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Tuesday, 24 April 2012

China wins the snooker

Jimmy White really did play the bad guy in a Hong Kong snooker movie versus Stephen Chow (Shaolin Soccer)
It's the World Snooker Championship at the moment. This annual contest is in the first round and will continue for three weeks. I'll be watching a lot of it regardless of whether I want to or not, because China is playing.

My wife's Chinese, from Taiwan. The political situation out there is complicated, but no matter what, she'll always regard herself as Chinese and cheer on the Chinese participants in... well, pretty much anything. And snooker's pretty popular in China these days thanks to Ding Junhui. Ever since DingDing (as he's known in my household) appeared, snooker has been changing.

Being female and attractive are important
qualities in a snooker referee
In 2001, professional snooker was in decline. The banning of tobacco sponsorship had hit snooker especially hard and there were problems with trying to attract new sponsors. One thing the WPBSA (World Professional Billiards and Snooker Association) tried was to bring in a female referee to uh, spice things up (they imagined). Although Michaela Tabb has proved popular with both fans and players and her refereeing has been solid, her rapid elevation caused a lot of ill-feeling with other snooker officials. Not for her the five year apprenticeship required of all other referees and, when the WPBSA needed to sack two of its ten referees to cut costs, she was oddly exempt from the last-in-first-out rule that had always applied. Oh and she attracted neither new fans nor sponsors.

In 2003, Ding Junhui turned professional after winning many under-21 competitions and becoming China's number one player. When DingDing appeared on our televisions, it wasn't obvious just how much snooker was about to change. There had been other Chinese-ish players before - Marco Fu of Hong Kong had been playing professionally for a few years for example - but Ding was the first player from mainland China to break into the professional game. Ding was living in England in order to better practice his game and he was already famous among the other Chinese living in the north of England. As soon as Ding appeared on television, yellow faces appeared in the crowd at his matches. Chinese TV channels began to cover the sport and there was a sudden influx of Chinese sponsorship. The mere arrival of Ding had rescued the game of snooker pretty much overnight.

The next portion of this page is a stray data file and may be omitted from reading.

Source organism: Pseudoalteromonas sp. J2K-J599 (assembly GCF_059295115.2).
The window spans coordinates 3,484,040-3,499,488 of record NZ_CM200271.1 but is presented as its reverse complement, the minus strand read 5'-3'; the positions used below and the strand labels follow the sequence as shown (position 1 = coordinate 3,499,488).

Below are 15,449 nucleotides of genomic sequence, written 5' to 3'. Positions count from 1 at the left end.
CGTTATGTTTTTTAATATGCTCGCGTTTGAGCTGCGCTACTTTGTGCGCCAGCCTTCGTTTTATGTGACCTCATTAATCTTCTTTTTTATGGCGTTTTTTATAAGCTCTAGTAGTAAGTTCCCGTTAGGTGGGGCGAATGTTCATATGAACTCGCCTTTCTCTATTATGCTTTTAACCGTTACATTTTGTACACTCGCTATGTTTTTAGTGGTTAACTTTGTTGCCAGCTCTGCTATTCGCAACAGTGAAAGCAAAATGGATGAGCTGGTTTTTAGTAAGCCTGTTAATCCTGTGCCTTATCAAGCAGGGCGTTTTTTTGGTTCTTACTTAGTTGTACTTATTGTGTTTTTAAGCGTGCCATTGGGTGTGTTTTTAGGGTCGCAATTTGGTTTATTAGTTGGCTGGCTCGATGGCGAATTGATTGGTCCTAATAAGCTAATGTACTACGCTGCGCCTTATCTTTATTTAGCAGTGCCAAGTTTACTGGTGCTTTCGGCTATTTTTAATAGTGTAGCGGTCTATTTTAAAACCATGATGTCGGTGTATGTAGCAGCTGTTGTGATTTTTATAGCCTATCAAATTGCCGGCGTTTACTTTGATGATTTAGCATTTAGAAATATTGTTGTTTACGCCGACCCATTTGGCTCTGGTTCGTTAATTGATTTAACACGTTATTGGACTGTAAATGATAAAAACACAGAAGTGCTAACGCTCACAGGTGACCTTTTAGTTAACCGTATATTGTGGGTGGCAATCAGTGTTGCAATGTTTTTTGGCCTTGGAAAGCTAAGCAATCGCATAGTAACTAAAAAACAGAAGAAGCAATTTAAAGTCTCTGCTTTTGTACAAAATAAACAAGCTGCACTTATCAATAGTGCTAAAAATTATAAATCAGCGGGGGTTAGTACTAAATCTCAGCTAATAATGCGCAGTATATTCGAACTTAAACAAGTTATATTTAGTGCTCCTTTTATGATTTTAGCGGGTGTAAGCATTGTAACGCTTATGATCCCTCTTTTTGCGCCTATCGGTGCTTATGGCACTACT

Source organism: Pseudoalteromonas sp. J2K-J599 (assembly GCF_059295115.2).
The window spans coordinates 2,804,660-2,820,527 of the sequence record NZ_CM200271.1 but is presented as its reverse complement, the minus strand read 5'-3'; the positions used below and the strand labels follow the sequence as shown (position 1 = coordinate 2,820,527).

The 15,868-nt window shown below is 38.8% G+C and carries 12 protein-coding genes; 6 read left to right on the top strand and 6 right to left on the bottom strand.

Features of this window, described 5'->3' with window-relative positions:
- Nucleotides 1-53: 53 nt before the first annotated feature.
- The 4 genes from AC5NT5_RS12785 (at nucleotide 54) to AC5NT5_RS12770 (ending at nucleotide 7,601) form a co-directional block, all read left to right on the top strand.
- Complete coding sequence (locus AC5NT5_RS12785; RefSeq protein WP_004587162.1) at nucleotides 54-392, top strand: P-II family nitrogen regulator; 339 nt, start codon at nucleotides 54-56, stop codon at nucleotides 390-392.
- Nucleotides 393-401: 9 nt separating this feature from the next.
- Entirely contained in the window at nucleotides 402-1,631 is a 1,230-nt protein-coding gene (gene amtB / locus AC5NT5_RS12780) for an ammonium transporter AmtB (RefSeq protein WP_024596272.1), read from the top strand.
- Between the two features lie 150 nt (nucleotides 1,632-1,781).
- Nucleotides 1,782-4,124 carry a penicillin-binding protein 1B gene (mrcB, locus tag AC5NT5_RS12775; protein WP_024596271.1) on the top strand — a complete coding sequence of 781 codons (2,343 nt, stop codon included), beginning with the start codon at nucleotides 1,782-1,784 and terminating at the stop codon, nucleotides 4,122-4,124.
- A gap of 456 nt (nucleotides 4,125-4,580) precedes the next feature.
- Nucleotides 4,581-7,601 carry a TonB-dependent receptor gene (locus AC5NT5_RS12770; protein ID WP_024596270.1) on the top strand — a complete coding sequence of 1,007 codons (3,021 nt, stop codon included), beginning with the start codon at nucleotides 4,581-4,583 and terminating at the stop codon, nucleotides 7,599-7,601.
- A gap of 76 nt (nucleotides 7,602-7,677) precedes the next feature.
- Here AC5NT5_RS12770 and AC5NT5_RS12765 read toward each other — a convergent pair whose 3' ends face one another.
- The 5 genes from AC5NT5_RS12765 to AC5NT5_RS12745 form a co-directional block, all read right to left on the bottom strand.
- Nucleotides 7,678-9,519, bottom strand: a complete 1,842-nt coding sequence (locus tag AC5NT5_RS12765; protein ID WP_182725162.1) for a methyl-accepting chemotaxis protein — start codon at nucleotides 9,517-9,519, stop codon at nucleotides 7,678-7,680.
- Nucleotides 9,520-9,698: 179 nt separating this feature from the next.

It's a few years since then and there's isn't a player's waistcoat that doesn't have Chinese characters on it. Many tournaments are sponsored by Chinese companies you've never heard of. The China Open was revived and suddenly the Shanghai Masters competition was created. Every player benefited from new sponsorship, new prize money, new tournaments and a whole new audience. And still the commentators couldn't pronounce Ding's name (丁俊晖 - Dīng Jùnhuī - ding june-whey). But they really had better start practising their Chinese names as Ding's success didn't just create new fans, but a whole new generation of players and even a referee.

Zhu Ying - professional snooker's newest referee
Michaela Tabb might be officiating the finals of the World Championship this year, but Zhu Ying will be refereeing several matches and is younger, prettier and, being Chinese-ier, appeals to a much bigger audience. Oh and no one cheated or bent the rules to get her a job.

There's a whole bunch of Chinese players suddenly appearing in the competitions too. Appearing alongside Ding Junhui in the 2012 World Championship are Cao Yupeng, Liang Wenbo and Liu Chuang. Marco Fu's in it too, but as my wife puts it "No Chinese wants to see his ugly Cantonese face. He's a Hong Kong bastard - he's not real Chinese!"

Liang Wenbo and Ding Junhui - one lives in Romford, the other in Sheffield
And the new crop of Chinese players aren't slouches. On Saturday, Liang Wenbo took number one seed John Higgins down to the last frame before missing a crucial shot. Sunday saw Cao Yupeng beat world number seven, Mark Allen. (Note to commentators: it's pronounced ts-ow you-pung whereas you're calling him "cow" or "sow" which both mean "fuck" in Mandarin). Although Liu Chuang is unlikely to beat Mark Williams on Wednesday, Ding will likely beat Ryan Day leading to a match between him and Cao Yupeng.

As well as those in the World Championship, there are a whole lot of other Chinese players zipping up the rankings. You can expect to see Jin Long, Li Hang, Li Yan, Liu Song, Lu Ning, Mei Xiwen, Tian Pengfei, Xiao Guodong, Yu Delu, Zhang Anda on your TV shortly and it'll be hilarious listening to the commentators stumble over their names.

One of the main differences with the Chinese players is the approach they take to their snooker careers. As well as being a professional snooker player taking part in all the main contests, Ding also has to take part in every major Asian event as he's got to be China's number one guy in as public a manner as possible over there. A further demand on Ding's time is that he's a student at Shanghai Jiao Tong University studying Business Administration and Management. Oh and he now has a chain of snooker clubs across China (although this tends to be the kind of thing you let your family run if you're Chinese, heck it was probably their idea). He's easily the busiest of the pro players and it's interesting to see just how much Ding is concentrating on securing his future after snooker; something that many other players would do well to emulate.

It turns out that many Chinese actually are inscrutable